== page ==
Mihnea Dobre (University of Bucharest)
This talk aims to illustrate some problematic aspects in the use of historiographical categories in the study of an early modern author. Jacques Rohault was often depicted as “the champion of Cartesianism.” He authored a famous book on natural philosophy – the Traité de physique (1671) – quickly translated into Latin (1674) and adopted as a university textbook in several places across Europe. Intriguing for the historians of science is why a Newtonian, such as Samuel Clarke has spent much time to produce several editions of the treatise, after he made a Latin translation in 1697. Clarke’s editions of Rohault were printed several times between 1697 and 1723, and each of them offers insights into the natural philosophical context of the time. Moreover, the production of the treatise in the 1660s adds further difficulties to the contextualization of Rohault’s remarkable textbook.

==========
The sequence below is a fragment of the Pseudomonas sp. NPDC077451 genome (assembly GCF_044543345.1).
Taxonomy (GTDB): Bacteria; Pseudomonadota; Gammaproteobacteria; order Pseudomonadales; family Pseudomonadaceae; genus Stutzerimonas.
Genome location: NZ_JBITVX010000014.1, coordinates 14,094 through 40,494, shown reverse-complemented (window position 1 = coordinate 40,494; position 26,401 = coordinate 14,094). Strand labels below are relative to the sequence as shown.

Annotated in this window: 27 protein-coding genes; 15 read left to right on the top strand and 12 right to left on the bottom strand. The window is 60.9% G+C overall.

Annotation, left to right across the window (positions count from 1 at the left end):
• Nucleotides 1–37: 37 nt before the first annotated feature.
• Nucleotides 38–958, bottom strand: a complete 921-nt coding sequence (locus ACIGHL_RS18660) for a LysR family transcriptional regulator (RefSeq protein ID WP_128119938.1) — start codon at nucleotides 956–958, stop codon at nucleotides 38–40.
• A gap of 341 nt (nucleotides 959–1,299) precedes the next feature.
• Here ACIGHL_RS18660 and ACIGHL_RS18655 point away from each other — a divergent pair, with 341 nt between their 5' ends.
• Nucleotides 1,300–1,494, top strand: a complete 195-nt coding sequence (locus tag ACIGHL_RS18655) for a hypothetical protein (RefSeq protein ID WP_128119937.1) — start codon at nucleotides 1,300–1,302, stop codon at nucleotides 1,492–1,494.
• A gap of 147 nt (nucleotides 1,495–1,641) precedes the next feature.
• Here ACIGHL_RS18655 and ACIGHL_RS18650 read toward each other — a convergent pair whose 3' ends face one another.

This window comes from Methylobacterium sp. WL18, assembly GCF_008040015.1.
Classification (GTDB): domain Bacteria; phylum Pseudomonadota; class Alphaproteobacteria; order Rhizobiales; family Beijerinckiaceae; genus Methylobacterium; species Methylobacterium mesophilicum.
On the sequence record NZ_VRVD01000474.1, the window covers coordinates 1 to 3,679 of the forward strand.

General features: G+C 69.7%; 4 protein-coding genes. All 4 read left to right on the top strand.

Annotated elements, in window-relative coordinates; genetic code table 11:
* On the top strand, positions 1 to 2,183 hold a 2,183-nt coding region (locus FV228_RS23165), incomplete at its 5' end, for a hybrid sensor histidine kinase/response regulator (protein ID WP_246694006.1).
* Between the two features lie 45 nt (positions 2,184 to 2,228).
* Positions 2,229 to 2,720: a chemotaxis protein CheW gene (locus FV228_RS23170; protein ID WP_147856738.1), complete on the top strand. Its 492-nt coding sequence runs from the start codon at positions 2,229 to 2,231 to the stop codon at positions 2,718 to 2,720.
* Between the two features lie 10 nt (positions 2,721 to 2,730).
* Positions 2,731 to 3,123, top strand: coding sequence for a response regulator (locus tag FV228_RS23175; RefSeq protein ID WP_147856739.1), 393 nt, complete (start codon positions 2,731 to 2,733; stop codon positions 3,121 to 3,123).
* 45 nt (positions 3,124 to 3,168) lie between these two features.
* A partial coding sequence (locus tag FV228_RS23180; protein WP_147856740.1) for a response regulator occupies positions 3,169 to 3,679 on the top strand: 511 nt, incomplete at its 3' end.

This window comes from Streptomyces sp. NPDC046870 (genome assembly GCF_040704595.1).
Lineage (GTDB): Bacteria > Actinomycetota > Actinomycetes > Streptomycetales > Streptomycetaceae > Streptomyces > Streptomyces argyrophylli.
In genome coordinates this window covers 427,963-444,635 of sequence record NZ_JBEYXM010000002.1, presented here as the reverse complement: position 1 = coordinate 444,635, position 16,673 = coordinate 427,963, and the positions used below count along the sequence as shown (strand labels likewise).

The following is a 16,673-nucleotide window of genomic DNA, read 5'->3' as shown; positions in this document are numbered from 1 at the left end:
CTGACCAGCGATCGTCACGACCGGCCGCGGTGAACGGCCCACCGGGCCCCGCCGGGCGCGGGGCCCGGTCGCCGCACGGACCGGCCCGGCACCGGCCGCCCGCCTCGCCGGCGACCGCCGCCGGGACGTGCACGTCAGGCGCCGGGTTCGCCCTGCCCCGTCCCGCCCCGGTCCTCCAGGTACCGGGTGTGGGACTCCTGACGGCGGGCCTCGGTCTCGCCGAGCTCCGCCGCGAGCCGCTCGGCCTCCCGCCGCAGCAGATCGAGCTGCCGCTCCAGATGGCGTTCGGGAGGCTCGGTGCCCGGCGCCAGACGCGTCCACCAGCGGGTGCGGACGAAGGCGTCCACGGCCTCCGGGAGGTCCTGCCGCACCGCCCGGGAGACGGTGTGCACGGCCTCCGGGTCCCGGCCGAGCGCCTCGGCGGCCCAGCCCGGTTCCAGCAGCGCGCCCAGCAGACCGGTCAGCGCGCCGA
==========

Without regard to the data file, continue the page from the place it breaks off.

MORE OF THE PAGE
I discuss how some of the available historiographical categories (Cartesian, Newtonian, but also the rationalist-empiricist distinction) obscure the historical detail and restrict the historian of philosophy and science to a limited set of questions.
Series Convenors: Rod Bailey, Erica Charters, Rob Iliffe, Catherine Jackson, John Lidwell-Durnin
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